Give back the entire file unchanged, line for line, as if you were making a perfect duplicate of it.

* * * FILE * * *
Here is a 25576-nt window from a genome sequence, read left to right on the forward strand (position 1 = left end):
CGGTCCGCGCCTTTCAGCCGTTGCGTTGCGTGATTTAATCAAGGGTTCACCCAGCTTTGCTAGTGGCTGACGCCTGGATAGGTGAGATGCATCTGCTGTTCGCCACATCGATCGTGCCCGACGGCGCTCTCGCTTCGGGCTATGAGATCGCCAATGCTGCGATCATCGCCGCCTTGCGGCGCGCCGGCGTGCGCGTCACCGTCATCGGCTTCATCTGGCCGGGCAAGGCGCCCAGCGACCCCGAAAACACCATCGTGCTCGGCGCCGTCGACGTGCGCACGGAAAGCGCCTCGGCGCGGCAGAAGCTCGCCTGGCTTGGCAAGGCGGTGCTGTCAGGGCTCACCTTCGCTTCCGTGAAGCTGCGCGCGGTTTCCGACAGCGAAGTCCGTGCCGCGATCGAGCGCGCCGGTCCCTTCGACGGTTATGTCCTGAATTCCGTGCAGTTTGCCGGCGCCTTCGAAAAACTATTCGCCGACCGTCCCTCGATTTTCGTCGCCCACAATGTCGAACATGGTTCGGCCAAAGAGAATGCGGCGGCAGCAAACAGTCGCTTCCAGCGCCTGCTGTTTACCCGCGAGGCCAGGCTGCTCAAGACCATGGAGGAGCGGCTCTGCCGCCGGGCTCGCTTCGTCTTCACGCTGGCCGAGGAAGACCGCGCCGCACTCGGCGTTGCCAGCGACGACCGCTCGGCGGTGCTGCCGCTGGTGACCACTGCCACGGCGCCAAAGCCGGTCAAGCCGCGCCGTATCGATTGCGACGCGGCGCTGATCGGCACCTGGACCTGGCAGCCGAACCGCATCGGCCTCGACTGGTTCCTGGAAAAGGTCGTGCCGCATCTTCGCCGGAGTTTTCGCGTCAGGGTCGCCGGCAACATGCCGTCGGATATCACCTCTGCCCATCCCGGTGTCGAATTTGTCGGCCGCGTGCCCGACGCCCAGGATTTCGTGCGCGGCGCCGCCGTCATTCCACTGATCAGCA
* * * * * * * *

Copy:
Here is a 25576-nt window from a genome sequence, read left to right on the forward strand (position 1 = left end):
CGGTCCGCGCCTTTCAGCCGTTGCGTTGCGTGATTTAATCAAGGGTTCACCCAGCTTTGCTAGTGGCTGACGCCTGGATAGGTGAGATGCATCTGCTGTTCGCCACATCGATCGTGCCCGACGGCGCTCTCGCTTCGGGCTATGAGATCGCCAATGCTGCGATCATCGCCGCCTTGCGGCGCGCCGGCGTGCGCGTCACCGTCATCGGCTTCATCTGGCCGGGCAAGGCGCCCAGCGACCCCGAAAACACCATCGTGCTCGGCGCCGTCGACGTGCGCACGGAAAGCGCCTCGGCGCGGCAGAAGCTCGCCTGGCTTGGCAAGGCGGTGCTGTCAGGGCTCACCTTCGCTTCCGTGAAGCTGCGCGCGGTTTCCGACAGCGAAGTCCGTGCCGCGATCGAGCGCGCCGGTCCCTTCGACGGTTATGTCCTGAATTCCGTGCAGTTTGCCGGCGCCTTCGAAAAACTATTCGCCGACCGTCCCTCGATTTTCGTCGCCCACAATGTCGAACATGGTTCGGCCAAAGAGAATGCGGCGGCAGCAAACAGTCGCTTCCAGCGCCTGCTGTTTACCCGCGAGGCCAGGCTGCTCAAGACCATGGAGGAGCGGCTCTGCCGCCGGGCTCGCTTCGTCTTCACGCTGGCCGAGGAAGACCGCGCCGCACTCGGCGTTGCCAGCGACGACCGCTCGGCGGTGCTGCCGCTGGTGACCACTGCCACGGCGCCAAAGCCGGTCAAGCCGCGCCGTATCGATTGCGACGCGGCGCTGATCGGCACCTGGACCTGGCAGCCGAACCGCATCGGCCTCGACTGGTTCCTGGAAAAGGTCGTGCCGCATCTTCGCCGGAGTTTTCGCGTCAGGGTCGCCGGCAACATGCCGTCGGATATCACCTCTGCCCATCCCGGTGTCGAATTTGTCGGCCGCGTGCCCGACGCCCAGGATTTCGTGCGCGGCGCCGCCGTCATTCCACTGATCAGCA